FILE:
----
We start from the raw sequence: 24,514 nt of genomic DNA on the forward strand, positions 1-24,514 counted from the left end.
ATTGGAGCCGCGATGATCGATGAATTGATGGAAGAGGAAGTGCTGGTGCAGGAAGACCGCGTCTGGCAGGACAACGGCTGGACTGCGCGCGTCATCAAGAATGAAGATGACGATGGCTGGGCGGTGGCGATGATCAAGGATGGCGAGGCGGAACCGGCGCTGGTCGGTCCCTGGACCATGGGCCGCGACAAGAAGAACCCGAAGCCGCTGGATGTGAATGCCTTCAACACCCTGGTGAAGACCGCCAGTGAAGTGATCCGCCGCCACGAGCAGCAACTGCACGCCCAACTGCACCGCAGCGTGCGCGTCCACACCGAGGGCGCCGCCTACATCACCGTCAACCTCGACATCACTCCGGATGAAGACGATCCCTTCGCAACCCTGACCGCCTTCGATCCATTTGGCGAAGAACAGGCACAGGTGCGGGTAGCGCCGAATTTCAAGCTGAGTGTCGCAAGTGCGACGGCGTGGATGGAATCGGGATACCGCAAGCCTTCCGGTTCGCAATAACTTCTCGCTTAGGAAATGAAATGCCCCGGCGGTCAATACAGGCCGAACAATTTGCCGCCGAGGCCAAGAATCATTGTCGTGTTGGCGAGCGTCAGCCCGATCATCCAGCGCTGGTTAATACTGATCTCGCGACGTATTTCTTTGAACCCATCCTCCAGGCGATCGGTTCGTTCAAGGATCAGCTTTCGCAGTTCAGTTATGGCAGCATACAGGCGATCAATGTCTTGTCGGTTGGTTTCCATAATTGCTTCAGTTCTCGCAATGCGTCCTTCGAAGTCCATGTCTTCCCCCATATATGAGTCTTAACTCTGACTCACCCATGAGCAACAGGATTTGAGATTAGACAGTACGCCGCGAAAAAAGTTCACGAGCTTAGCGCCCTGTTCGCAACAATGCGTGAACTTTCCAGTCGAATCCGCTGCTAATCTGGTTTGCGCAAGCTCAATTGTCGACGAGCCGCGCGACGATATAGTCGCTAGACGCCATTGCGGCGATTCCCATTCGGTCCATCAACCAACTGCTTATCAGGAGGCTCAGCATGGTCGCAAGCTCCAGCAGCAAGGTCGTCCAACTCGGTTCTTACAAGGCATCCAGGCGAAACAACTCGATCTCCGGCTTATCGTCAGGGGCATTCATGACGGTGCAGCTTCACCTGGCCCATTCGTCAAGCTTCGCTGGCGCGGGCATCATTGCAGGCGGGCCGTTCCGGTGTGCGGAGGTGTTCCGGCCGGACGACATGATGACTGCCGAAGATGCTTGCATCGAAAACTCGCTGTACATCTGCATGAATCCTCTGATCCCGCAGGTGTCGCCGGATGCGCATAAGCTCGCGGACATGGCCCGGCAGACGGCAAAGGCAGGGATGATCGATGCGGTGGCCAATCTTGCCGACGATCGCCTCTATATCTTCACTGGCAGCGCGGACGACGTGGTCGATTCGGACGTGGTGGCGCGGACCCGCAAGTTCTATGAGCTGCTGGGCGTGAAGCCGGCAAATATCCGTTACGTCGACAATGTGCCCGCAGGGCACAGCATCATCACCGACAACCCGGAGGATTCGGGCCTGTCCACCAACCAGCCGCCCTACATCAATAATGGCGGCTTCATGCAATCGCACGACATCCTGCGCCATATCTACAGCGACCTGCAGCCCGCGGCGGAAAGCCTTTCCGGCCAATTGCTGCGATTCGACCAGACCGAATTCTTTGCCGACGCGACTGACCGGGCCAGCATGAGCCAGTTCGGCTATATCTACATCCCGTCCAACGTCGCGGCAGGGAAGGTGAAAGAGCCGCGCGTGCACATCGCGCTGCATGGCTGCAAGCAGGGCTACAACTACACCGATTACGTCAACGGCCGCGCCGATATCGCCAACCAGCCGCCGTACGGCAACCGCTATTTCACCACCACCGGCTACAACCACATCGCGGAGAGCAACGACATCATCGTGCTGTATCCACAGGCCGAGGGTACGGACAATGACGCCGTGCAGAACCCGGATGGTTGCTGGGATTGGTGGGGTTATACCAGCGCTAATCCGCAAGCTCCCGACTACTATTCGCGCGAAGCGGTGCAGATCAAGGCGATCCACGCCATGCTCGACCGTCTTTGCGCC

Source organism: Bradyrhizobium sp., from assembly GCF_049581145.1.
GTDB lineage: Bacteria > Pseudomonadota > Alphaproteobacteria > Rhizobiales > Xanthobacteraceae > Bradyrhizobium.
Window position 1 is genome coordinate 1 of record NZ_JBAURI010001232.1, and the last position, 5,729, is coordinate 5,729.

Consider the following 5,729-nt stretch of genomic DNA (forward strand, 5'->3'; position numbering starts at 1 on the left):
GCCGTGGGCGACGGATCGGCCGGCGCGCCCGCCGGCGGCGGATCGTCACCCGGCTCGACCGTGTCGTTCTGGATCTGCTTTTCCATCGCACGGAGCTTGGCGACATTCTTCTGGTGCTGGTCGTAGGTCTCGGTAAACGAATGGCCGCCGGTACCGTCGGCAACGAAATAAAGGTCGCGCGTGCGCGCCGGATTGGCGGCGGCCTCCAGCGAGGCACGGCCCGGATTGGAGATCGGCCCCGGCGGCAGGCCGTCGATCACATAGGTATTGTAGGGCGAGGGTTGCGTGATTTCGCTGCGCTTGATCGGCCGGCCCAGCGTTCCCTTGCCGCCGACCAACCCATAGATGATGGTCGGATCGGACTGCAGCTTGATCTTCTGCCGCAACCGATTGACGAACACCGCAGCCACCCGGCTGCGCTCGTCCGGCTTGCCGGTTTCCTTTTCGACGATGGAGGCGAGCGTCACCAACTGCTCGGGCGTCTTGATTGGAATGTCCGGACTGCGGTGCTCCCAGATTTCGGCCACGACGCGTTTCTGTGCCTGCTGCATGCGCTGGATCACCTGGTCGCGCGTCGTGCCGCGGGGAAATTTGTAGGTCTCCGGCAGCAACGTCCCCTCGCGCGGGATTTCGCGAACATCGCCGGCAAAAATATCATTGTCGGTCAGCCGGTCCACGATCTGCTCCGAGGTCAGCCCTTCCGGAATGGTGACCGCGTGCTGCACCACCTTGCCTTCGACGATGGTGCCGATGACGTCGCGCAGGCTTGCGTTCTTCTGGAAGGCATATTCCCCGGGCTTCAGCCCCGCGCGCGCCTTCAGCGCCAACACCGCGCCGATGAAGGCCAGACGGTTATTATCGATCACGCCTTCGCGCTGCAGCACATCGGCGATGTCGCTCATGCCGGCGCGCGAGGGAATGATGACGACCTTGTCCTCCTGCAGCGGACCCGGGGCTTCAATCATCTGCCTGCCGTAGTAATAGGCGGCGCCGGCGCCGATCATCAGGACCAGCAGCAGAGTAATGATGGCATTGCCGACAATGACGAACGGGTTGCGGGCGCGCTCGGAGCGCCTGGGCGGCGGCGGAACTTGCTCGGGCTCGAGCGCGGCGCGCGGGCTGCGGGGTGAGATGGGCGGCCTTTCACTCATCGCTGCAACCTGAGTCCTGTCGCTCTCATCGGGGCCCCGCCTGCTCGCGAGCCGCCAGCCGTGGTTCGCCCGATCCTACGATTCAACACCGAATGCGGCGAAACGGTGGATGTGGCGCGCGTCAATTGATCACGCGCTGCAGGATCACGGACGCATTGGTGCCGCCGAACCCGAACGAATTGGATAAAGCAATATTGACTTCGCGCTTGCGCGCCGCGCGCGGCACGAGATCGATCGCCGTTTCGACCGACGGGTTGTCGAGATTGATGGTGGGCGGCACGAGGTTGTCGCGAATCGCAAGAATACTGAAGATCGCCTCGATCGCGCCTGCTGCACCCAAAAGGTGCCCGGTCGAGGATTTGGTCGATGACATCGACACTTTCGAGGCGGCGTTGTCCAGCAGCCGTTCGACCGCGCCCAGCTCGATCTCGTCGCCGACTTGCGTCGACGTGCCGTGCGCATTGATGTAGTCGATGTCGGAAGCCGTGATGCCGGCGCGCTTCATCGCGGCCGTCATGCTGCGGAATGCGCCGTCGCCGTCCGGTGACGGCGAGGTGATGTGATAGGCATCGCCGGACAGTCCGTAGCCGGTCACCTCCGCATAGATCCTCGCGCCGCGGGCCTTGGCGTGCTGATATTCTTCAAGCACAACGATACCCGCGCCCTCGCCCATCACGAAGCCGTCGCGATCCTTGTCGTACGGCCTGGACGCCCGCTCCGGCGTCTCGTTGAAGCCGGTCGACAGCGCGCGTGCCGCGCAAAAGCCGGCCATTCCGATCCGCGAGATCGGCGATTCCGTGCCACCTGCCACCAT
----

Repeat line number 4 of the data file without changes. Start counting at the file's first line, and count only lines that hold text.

GTDB lineage: Bacteria > Pseudomonadota > Alphaproteobacteria > Rhizobiales > Xanthobacteraceae > Bradyrhizobium.